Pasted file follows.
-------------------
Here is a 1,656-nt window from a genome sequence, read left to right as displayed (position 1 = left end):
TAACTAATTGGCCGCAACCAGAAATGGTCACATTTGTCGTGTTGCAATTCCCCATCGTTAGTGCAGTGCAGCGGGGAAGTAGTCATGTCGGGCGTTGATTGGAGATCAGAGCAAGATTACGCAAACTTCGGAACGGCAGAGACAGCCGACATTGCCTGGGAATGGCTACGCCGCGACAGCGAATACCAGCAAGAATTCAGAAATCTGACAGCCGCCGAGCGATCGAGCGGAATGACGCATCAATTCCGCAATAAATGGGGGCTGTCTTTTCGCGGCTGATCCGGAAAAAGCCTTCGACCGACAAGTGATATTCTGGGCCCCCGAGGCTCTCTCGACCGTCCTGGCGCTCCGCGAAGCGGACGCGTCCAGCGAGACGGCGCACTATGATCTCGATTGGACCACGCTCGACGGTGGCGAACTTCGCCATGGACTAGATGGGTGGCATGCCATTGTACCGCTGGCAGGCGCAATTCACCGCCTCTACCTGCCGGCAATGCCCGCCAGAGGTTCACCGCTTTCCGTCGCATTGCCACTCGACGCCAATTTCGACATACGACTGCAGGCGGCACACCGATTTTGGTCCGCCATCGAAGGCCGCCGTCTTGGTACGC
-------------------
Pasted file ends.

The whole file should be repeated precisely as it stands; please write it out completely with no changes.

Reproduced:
Here is a 1,656-nt window from a genome sequence, read left to right as displayed (position 1 = left end):
TAACTAATTGGCCGCAACCAGAAATGGTCACATTTGTCGTGTTGCAATTCCCCATCGTTAGTGCAGTGCAGCGGGGAAGTAGTCATGTCGGGCGTTGATTGGAGATCAGAGCAAGATTACGCAAACTTCGGAACGGCAGAGACAGCCGACATTGCCTGGGAATGGCTACGCCGCGACAGCGAATACCAGCAAGAATTCAGAAATCTGACAGCCGCCGAGCGATCGAGCGGAATGACGCATCAATTCCGCAATAAATGGGGGCTGTCTTTTCGCGGCTGATCCGGAAAAAGCCTTCGACCGACAAGTGATATTCTGGGCCCCCGAGGCTCTCTCGACCGTCCTGGCGCTCCGCGAAGCGGACGCGTCCAGCGAGACGGCGCACTATGATCTCGATTGGACCACGCTCGACGGTGGCGAACTTCGCCATGGACTAGATGGGTGGCATGCCATTGTACCGCTGGCAGGCGCAATTCACCGCCTCTACCTGCCGGCAATGCCCGCCAGAGGTTCACCGCTTTCCGTCGCATTGCCACTCGACGCCAATTTCGACATACGACTGCAGGCGGCACACCGATTTTGGTCCGCCATCGAAGGCCGCCGTCTTGGTACGC